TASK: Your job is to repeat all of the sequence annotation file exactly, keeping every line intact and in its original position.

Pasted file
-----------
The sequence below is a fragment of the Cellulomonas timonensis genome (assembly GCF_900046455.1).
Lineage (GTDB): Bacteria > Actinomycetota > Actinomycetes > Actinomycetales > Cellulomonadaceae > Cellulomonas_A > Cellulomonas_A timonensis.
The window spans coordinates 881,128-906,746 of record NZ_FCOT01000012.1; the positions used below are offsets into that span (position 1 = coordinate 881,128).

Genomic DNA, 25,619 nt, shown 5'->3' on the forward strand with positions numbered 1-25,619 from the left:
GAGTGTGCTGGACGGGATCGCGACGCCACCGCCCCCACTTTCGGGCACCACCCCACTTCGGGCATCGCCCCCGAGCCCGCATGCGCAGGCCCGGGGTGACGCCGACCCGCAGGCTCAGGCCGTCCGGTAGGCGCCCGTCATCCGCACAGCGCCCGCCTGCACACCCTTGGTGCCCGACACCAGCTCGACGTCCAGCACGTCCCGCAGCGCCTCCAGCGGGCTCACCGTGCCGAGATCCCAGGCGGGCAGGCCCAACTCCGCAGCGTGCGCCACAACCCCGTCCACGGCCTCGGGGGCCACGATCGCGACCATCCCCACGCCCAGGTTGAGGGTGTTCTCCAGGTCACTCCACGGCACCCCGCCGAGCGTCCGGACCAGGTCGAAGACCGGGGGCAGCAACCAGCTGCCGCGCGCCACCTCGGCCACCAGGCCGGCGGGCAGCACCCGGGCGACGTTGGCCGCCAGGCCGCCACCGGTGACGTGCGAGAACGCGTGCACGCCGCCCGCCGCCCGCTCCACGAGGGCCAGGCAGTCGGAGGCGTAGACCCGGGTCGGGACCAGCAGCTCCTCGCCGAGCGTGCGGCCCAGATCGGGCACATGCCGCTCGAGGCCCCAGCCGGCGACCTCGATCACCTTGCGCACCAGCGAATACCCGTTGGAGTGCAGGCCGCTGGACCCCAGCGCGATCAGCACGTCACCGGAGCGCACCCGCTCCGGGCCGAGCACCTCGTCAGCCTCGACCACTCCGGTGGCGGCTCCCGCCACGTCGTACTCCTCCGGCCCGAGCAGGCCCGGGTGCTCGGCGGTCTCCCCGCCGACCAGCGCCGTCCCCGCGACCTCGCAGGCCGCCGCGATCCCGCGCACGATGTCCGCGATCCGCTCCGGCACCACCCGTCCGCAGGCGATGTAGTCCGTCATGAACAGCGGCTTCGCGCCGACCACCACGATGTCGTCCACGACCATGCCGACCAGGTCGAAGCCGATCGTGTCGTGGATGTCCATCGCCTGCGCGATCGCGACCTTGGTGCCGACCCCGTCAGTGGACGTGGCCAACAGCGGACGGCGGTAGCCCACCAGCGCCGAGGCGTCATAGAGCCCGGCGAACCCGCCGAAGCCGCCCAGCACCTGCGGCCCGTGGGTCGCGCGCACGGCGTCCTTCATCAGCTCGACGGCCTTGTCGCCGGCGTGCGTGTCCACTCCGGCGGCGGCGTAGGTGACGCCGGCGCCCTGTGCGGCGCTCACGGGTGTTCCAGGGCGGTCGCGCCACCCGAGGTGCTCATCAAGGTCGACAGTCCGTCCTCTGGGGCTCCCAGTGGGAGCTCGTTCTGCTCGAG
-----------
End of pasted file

The sequence below is a fragment of the Cellulomonas timonensis genome (assembly GCF_900046455.1).
Lineage (GTDB): Bacteria > Actinomycetota > Actinomycetes > Actinomycetales > Cellulomonadaceae > Cellulomonas_A > Cellulomonas_A timonensis.
The window spans coordinates 881,128-906,746 of record NZ_FCOT01000012.1; the positions used below are offsets into that span (position 1 = coordinate 881,128).

Genomic DNA, 25,619 nt, shown 5'->3' on the forward strand with positions numbered 1-25,619 from the left:
GAGTGTGCTGGACGGGATCGCGACGCCACCGCCCCCACTTTCGGGCACCACCCCACTTCGGGCATCGCCCCCGAGCCCGCATGCGCAGGCCCGGGGTGACGCCGACCCGCAGGCTCAGGCCGTCCGGTAGGCGCCCGTCATCCGCACAGCGCCCGCCTGCACACCCTTGGTGCCCGACACCAGCTCGACGTCCAGCACGTCCCGCAGCGCCTCCAGCGGGCTCACCGTGCCGAGATCCCAGGCGGGCAGGCCCAACTCCGCAGCGTGCGCCACAACCCCGTCCACGGCCTCGGGGGCCACGATCGCGACCATCCCCACGCCCAGGTTGAGGGTGTTCTCCAGGTCACTCCACGGCACCCCGCCGAGCGTCCGGACCAGGTCGAAGACCGGGGGCAGCAACCAGCTGCCGCGCGCCACCTCGGCCACCAGGCCGGCGGGCAGCACCCGGGCGACGTTGGCCGCCAGGCCGCCACCGGTGACGTGCGAGAACGCGTGCACGCCGCCCGCCGCCCGCTCCACGAGGGCCAGGCAGTCGGAGGCGTAGACCCGGGTCGGGACCAGCAGCTCCTCGCCGAGCGTGCGGCCCAGATCGGGCACATGCCGCTCGAGGCCCCAGCCGGCGACCTCGATCACCTTGCGCACCAGCGAATACCCGTTGGAGTGCAGGCCGCTGGACCCCAGCGCGATCAGCACGTCACCGGAGCGCACCCGCTCCGGGCCGAGCACCTCGTCAGCCTCGACCACTCCGGTGGCGGCTCCCGCCACGTCGTACTCCTCCGGCCCGAGCAGGCCCGGGTGCTCGGCGGTCTCCCCGCCGACCAGCGCCGTCCCCGCGACCTCGCAGGCCGCCGCGATCCCGCGCACGATGTCCGCGATCCGCTCCGGCACCACCCGTCCGCAGGCGATGTAGTCCGTCATGAACAGCGGCTTCGCGCCGACCACCACGATGTCGTCCACGACCATGCCGACCAGGTCGAAGCCGATCGTGTCGTGGATGTCCATCGCCTGCGCGATCGCGACCTTGGTGCCGACCCCGTCAGTGGACGTGGCCAACAGCGGACGGCGGTAGCCCACCAGCGCCGAGGCGTCATAGAGCCCGGCGAACCCGCCGAAGCCGCCCAGCACCTGCGGCCCGTGGGTCGCGCGCACGGCGTCCTTCATCAGCTCGACGGCCTTGTCGCCGGCGTGCGTGTCCACTCCGGCGGCGGCGTAGGTGACGCCGGCGCCCTGTGCGGCGCTCACGGGTGTTCCAGGGCGGTCGCGCCACCCGAGGTGCTCATCAAGGTCGACAGTCCGTCCTCTGGGGCTCCCAGTGGGAGCTCGTTCTGCTCGAG